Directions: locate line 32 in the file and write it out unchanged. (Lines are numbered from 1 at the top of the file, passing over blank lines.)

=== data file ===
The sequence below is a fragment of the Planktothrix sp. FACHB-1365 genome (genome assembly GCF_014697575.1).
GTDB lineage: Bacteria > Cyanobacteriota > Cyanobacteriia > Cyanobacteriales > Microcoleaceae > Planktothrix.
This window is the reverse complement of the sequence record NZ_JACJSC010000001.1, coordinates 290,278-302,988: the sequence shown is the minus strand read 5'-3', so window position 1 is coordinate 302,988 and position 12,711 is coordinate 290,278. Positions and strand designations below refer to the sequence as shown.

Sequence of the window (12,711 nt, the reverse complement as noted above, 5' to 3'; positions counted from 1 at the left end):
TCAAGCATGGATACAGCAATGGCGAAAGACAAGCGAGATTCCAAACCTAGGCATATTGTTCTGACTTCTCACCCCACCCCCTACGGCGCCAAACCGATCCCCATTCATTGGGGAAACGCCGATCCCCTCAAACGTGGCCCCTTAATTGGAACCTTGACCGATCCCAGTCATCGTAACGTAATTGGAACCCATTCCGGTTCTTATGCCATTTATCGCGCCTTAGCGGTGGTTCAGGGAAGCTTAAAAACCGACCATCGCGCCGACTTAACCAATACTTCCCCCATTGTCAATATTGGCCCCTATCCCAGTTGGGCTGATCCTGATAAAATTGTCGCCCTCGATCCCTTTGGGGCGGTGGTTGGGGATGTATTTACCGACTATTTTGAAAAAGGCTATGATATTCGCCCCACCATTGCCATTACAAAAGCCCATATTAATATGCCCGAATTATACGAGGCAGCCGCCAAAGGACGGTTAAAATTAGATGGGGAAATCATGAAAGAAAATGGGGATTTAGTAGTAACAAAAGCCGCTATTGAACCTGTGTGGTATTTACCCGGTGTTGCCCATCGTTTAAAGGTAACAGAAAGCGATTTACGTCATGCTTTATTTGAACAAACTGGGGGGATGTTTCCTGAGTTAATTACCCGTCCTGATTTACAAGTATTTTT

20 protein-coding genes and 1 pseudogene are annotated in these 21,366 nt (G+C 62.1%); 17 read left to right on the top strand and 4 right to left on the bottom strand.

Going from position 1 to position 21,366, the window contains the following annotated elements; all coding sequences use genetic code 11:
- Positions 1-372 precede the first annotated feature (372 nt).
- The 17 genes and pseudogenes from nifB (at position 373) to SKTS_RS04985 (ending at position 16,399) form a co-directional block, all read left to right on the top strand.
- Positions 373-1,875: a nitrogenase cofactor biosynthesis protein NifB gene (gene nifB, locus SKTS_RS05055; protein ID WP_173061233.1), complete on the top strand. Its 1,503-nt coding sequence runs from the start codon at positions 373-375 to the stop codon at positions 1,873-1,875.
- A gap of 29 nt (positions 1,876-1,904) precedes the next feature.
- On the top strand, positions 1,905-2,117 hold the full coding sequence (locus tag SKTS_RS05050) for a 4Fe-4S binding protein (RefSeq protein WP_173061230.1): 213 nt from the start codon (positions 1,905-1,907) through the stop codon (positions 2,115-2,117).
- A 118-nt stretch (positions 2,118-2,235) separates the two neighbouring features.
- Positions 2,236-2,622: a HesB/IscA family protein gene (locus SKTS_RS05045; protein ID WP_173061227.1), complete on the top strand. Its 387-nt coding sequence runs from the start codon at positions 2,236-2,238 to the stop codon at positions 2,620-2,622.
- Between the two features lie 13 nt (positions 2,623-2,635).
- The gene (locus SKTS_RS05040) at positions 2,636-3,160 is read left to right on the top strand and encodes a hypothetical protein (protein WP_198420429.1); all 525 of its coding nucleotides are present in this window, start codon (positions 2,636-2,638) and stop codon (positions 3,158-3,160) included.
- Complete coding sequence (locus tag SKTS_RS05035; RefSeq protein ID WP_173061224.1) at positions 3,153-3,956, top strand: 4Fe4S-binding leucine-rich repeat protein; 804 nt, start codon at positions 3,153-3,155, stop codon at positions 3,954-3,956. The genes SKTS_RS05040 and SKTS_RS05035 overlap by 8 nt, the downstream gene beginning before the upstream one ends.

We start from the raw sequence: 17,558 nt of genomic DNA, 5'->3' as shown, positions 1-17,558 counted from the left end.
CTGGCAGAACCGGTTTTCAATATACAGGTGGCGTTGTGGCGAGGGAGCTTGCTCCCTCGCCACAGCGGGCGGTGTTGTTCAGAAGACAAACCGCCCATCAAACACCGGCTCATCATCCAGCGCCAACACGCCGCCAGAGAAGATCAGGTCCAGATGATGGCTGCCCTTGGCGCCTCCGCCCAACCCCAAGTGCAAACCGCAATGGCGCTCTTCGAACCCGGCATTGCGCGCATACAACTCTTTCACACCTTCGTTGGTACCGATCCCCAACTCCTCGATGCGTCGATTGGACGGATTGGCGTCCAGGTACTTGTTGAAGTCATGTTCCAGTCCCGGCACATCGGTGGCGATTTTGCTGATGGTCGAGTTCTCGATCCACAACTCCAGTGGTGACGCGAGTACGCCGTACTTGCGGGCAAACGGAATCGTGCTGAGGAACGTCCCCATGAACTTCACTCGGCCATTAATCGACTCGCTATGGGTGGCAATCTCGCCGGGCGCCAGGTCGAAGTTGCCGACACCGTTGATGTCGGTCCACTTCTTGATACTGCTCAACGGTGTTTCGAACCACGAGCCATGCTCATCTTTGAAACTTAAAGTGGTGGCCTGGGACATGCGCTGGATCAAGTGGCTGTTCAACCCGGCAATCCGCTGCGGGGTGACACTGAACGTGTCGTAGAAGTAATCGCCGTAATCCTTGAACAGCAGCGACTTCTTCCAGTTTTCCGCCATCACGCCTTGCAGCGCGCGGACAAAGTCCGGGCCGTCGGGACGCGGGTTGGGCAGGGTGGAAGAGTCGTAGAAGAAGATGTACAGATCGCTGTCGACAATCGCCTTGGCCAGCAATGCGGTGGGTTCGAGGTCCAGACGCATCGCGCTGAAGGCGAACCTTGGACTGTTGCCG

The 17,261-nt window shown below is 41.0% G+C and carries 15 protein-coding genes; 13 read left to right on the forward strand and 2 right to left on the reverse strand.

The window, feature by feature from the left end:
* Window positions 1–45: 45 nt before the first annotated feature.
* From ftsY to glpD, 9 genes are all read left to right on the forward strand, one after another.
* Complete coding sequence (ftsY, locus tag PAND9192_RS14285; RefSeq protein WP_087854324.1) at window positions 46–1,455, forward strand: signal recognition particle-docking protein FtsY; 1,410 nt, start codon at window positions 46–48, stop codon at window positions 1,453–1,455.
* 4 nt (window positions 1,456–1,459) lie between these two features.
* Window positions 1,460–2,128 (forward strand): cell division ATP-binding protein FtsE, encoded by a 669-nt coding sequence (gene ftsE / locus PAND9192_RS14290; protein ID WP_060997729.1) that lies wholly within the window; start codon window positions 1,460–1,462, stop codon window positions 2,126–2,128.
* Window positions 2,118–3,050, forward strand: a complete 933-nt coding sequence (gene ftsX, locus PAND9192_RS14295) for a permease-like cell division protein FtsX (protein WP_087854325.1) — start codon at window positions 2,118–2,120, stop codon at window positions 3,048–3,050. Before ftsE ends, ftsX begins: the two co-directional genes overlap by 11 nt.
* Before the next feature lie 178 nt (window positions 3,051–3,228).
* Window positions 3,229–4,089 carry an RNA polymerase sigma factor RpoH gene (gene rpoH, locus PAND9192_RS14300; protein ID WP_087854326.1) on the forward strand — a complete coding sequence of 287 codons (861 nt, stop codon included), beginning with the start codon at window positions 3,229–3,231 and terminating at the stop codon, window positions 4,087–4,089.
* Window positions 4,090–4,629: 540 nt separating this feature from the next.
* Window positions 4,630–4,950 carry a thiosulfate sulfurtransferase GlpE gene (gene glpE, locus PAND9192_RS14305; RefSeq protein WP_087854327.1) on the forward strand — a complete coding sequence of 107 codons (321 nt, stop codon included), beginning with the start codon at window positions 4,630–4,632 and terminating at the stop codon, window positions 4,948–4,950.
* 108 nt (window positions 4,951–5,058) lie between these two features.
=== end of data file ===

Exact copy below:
* 108 nt (window positions 4,951–5,058) lie between these two features.